Tools for gathering data to help design and evaluate your program

  • Using a health risk assessment (HRA) questionnaire.

    A health risk assessment (HRA) questionnaire is a tool that gives individuals an assessment of their current health and quality of life. The HRA results help employers set goals, design and evaluate programs. The HRA serves several important program evaluation functions.
    • Participants receive a customized report that shows the areas in which they are doing well and where they need improvement. The report provides recommended lifestyle changes. Individuals can use this information to set goals that they would like to accomplish while participating in a wellness program.
    • Employers can use the HRA to identify individuals who are eligible for a health promotion program.
    • HRA results, when sorted and reported as an aggregate set, give a company a good indication of its level of wellness.
    • Reports can usually be generated by location, demographics, and other factors so the employer can tailor its health promotion efforts and set goals accordingly.
    • At the end of the program time frame, usually one year, the employer can assess whether the employer was able to meet its goals (e.g. reduce the percentage of employees who report cigarette smoking from 30% to 20%).
    • This information can then be used as a way to promote the program to both upper management and other potential participants
  • Establishing performance guarantees.

    In working with health plans or other outside vendors, employers have the option of asking the vendor to incorporate performance guarantees into the original design of the program. Performance guarantees can be used to measure both financial and health outcomes. For example, Anheuser-Busch Co., Inc. whose health plan administers its diabetes management program, worked out an agreement to establish a performance guarantee in five networks in which the company has the greatest concentration of employees. The performance guarantee, which measured a financial outcome, is that the claims savings of the diabetes management program would have to be equal to or greater than the program’s costs. By comparing claims data from the previous year with that of the year the program was in place, it was then possible to calculate savings. Other performance guarantees that employers can consider requesting of their vendor include those related to clinical outcomes, such as reduced emergency room visits and hospitalizations.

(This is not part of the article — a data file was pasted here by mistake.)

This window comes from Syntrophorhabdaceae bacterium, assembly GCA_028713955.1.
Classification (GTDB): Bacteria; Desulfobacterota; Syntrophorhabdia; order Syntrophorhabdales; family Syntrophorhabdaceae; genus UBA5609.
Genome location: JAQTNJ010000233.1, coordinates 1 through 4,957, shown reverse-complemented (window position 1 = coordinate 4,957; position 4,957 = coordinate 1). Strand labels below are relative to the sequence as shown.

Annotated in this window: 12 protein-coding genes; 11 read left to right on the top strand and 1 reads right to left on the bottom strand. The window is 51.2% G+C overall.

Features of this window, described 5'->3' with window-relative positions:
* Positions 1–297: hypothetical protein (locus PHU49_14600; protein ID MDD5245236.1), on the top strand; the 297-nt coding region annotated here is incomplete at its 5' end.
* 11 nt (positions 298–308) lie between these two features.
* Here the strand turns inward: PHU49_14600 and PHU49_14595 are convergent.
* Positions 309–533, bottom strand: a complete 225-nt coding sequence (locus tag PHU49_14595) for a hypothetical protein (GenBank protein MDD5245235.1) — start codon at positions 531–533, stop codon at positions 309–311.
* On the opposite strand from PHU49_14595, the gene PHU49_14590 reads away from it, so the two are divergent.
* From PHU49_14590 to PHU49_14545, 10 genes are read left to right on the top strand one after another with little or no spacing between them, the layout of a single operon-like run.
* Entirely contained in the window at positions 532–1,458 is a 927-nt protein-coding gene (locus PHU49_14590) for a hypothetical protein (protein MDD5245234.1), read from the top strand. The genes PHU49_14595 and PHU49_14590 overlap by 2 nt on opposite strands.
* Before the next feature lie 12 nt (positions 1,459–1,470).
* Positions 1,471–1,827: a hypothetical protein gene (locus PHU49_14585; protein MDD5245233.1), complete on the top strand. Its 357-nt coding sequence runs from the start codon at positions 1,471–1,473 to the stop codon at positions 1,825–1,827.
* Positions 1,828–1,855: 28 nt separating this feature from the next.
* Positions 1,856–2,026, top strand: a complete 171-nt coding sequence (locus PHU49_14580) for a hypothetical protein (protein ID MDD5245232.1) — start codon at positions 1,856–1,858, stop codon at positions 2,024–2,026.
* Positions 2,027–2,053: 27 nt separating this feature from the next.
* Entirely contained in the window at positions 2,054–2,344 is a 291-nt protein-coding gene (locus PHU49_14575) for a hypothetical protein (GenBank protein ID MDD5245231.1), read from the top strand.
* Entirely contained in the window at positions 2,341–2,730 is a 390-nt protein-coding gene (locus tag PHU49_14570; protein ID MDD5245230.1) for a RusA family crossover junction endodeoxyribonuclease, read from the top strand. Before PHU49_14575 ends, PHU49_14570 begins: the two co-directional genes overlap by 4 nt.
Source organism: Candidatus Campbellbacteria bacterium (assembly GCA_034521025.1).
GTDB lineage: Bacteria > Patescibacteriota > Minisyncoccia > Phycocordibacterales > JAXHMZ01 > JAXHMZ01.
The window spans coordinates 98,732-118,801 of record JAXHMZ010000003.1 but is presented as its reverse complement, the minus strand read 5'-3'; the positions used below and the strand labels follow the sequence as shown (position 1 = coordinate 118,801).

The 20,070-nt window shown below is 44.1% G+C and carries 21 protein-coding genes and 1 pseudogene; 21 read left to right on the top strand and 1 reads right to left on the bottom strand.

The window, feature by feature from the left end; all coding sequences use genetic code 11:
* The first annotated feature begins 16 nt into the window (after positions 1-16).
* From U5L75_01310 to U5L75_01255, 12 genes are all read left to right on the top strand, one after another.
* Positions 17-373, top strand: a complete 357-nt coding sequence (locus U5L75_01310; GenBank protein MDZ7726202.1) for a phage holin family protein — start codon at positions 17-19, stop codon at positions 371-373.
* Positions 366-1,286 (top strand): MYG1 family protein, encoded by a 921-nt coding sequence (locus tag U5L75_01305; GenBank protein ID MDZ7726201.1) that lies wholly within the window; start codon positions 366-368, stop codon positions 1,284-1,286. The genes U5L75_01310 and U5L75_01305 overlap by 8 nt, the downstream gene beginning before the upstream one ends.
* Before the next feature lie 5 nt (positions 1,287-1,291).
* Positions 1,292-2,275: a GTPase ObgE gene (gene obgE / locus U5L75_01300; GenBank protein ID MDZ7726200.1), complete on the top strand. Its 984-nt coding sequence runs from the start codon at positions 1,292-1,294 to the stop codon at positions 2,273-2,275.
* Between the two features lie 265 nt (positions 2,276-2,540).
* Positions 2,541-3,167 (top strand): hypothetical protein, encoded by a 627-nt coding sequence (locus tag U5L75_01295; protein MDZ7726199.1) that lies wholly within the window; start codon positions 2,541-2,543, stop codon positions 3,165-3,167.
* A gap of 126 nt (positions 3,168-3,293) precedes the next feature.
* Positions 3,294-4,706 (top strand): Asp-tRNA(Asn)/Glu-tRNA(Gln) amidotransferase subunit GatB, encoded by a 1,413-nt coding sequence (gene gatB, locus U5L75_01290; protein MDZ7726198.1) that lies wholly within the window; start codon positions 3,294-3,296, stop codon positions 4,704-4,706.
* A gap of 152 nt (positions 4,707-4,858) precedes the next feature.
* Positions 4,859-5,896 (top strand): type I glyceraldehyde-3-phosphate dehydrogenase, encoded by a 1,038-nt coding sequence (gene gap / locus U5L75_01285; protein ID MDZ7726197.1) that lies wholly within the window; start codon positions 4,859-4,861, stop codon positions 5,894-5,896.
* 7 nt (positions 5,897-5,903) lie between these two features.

• Using goal-setting strategies.

    In programs where participants work individually with a health care professional, setting individual goals is a good way to assess progress in improving health incomes and financial outcomes. AT&T;’s program, administered by a PBM, has a goal-setting component. For example, if an individual has determined that his or her goal is to keep blood glucose levels under control or to keep short-term, acute complications to a minimum, these can be measured in terms of per capita costs for diabetes patients. If participants have met these goals, then their costs that year have probably decreased as well, because they did not have to go the emergency room or spend time in the hospital. Perhaps, too, their overall health has improved because they have gone to see their physician on a more regular basis. In this way, all three outcomes can be measured. You can see an improvement in a process outcome by the increased number of doctor visits, an improvement in a health outcome by lower blood glucose levels, and an improvement in a financial outcome by a decrease in per capita costs for diabetes patients, based on a decrease in emergency room and/or hospital stays. Although there may be increased costs associated with higher frequency of physician visits, these are outpatient rather than inpatient costs. Those costs are not as expensive as those incurred through hospital stays.
  • Measuring participant satisfaction and increased understanding of the condition.

    Surveys measuring improved self-advocacy are also frequently used to evaluate the program. Self-advocacy results in a stronger relationship with the individual’s physician, decreased risk of complications related to the condition, and increased knowledge about the condition. These factors can be assessed before the program is initiated and at a designated interval into the program (i.e. 6 months) to measure the following health outcomes: improved ability to manage the condition; increased knowledge, resulting in more effective self-advocacy and empowerment; and an improved relationship with the physician.
  • Using data from the pharmacy benefits manager (PBM).